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  13. Nadal seems to have lost the unnatural "explosiveness" he had last year (the semi at RG sticks out) and now he has just lost to another former minion in Almagro.

    So, when does he take is next "injury" break? Right after RG? After Wimbledon?

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    1. It appears that he made a miscalculation or overuse last year that made him very vulnerable to frequent checkouts due to the biologic passport. I think he will have an "injury break" right after wimbledon, saying that the grass worsen his knee condition and will try to study the testing protocols and more doping regimes. Without doping, we have seen this months how far he can arrive. And it's not that much.

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    2. Don't be surprised if he gets back the "explosiveness" at the French Open. Nadal has probably realized that running a lot in several clay tournaments is not going to help his longevity so he seems to be saving himself for the slams now, which is what he is after.

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  14. The longer I follow this blog, the more I get the feeling that most of the slams are "rigged".
    I get this strange feeling that someone behind the scenes is orchestrating who amongst the top players will be in the running for the major titles . Don't you get the feeling "someone" has decided Nadal has won enough Roland Garros titles and that his recent losses are just a run-up to make that decision easier to swallow. I have no proof for any of this, but have been following tennis for enough years, to know something is amiss besides doping.

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    1. And they would decide that Nadal has won "enough" RG titles because? The sad thing is that this is not the first time Nadal looked done and dusted only to come back stronger than ever. So yeah, reports of his demise are greatly exaggerated - just like his many "injuries".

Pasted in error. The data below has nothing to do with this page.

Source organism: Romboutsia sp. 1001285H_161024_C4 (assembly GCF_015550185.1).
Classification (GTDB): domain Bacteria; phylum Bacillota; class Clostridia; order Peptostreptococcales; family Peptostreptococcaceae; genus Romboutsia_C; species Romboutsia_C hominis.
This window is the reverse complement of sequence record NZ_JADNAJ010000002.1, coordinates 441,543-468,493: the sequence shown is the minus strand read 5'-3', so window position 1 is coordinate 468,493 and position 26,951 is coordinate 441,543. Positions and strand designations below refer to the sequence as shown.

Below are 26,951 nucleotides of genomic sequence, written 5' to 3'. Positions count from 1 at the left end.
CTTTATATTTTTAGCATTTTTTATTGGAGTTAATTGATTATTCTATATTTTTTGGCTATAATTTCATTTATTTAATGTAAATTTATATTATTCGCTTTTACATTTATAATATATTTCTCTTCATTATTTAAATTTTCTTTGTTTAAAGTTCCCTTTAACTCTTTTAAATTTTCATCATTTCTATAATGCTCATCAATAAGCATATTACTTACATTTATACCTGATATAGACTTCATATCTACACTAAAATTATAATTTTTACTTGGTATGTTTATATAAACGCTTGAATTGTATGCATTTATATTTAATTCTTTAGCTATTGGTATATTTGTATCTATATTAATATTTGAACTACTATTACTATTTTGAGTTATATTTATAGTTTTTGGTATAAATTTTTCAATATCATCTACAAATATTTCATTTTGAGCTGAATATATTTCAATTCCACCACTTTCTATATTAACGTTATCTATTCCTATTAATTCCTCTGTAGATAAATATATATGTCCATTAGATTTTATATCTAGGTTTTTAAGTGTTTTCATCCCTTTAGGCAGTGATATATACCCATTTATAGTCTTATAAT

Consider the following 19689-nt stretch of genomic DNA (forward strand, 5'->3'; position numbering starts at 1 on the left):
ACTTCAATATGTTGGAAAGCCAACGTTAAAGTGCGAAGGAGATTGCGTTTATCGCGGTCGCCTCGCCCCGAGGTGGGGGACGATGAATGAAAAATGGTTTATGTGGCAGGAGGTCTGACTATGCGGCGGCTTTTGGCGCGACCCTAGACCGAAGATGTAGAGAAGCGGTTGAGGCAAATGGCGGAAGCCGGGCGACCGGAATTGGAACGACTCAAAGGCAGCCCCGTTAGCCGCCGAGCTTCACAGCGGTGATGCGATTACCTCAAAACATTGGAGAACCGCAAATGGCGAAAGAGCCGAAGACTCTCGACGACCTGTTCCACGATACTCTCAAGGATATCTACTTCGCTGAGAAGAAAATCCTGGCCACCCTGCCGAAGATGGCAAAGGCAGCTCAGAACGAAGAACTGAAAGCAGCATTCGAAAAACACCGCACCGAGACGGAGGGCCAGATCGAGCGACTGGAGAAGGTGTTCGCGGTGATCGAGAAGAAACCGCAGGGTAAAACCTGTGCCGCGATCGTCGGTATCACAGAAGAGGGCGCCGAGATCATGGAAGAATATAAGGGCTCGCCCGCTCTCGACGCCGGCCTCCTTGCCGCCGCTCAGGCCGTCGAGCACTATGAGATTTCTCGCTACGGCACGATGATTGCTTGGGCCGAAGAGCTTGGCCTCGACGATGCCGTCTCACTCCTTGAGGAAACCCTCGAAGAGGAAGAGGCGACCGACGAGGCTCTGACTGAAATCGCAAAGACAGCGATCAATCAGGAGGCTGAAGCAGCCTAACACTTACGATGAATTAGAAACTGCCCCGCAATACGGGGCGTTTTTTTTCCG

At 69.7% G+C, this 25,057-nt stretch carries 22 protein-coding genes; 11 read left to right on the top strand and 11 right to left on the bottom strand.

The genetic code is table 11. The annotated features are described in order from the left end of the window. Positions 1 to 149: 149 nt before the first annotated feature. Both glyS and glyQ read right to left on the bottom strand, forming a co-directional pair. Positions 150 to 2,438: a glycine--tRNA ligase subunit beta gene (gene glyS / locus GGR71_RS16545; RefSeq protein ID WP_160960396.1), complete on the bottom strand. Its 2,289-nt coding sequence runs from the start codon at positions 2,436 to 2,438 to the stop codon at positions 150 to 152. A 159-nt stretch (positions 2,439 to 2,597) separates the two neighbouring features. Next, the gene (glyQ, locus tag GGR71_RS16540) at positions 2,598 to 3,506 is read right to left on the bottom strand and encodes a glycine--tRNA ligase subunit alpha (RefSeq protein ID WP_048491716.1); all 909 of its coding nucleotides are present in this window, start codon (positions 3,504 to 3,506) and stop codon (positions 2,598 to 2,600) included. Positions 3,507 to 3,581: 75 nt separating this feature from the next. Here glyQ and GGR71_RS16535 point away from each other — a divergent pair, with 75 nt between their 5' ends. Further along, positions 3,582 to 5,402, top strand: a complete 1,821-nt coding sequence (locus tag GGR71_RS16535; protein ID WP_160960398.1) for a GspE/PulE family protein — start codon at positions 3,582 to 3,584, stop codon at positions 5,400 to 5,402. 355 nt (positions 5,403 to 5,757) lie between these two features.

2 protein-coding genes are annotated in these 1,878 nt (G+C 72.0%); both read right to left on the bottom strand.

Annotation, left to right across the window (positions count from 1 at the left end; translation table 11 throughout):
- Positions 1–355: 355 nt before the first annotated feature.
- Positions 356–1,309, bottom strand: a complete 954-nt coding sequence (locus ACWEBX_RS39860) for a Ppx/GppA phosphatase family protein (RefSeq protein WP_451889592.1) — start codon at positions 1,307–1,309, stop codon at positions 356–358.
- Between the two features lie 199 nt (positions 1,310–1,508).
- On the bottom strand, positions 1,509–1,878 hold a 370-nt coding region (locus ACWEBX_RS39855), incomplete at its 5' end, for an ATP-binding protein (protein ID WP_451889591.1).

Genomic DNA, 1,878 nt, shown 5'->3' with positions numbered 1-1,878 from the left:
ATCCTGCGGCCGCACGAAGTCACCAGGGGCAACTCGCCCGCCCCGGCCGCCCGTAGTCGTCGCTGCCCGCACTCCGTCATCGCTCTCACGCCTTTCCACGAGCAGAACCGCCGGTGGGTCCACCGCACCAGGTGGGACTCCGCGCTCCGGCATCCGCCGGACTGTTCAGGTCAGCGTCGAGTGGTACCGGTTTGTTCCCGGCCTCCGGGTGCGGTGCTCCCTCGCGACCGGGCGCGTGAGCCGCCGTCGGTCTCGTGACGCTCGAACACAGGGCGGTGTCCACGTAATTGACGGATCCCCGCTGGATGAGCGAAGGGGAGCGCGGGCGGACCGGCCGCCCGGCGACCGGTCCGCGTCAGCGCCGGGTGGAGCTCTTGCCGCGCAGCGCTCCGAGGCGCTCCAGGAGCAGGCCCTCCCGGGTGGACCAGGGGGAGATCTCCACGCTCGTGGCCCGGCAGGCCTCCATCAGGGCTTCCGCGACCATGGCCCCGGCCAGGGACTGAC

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    2. I think it just as likely that the field is catching up with Nadal as more and more players realise what it takes to win against dopers.

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    3. There is no catching up here. If you follow tennis you should have noticed that the level of play has dropped enormously recently, all around the field especially on the top. I don't know if this is as result of ATP getting tougher and giving warnings to the players that they'll not be given a free pass anymore or the players themselves getting a bit scared after Armstrong's blow. And there are not any new exciting talents coming along.
      Regarding Nadal, age and style of play will be a factor at some point, no matter how much he dopes. Especially since he has started doping at a very young age a decade ago. But I wouldn't celebrate his demise too soon as well. I'm sure that come Roland Garros, he'll do everything in his power to get to that title and looking around at the competition I'm not sure who's going to stop him.

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    4. How has the level of play dropped at the top? Have service and ground stroke speeds declined? Are players slower? I don't think so. If anything I would think that more and more players move well now and hit big. Wawrinka is an interesting case in point. From being Nadal's (and Federer's) punch-bag for years he has been hitting bigger this year than ever ( and definitely moving better - at 29.) Compare: in the AO final Nadal's groundstroke speed was 116kph (which, despite "injury", was the the same as in his semi, when - uninjured - he absolutely crushed Federer.) Wawrinka, on the other hand, was averaging a massive 128 kph in the final - far bigger than both Federer and Djokovic in the tournament, who were in the low 120's. Yep - one way or another there has definitely been some "catching up" going on.

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    5. You are proving my point with your argument. Wawrinka didn't use to be a top player, he barely got in the top ten last year. We know who the top players have been for many years and is of the result their level drop that Wawrinka is enjoying the sucess right now. He's not playing anything much better than he used to be. But Nadal, Djokovic, Ferrer are not running and returning every single ball with interest anymore. And yes, their service and ground stroke speed has declined. Have you seen the latest ATP finals? Did you see Djokovic-Nadal at Indian Well? A pale comparison to their never ending battles of the past.
      Wawrinka-Federer at Monte Carlos last week, although more enjoyable, it was full or errors and hardly any rallies. But it's a nice change to see them in the finals at least and that's a direct result of the drop I'm talking about. Most talented players that don't base their game on stamina and physicality are getting more results lately.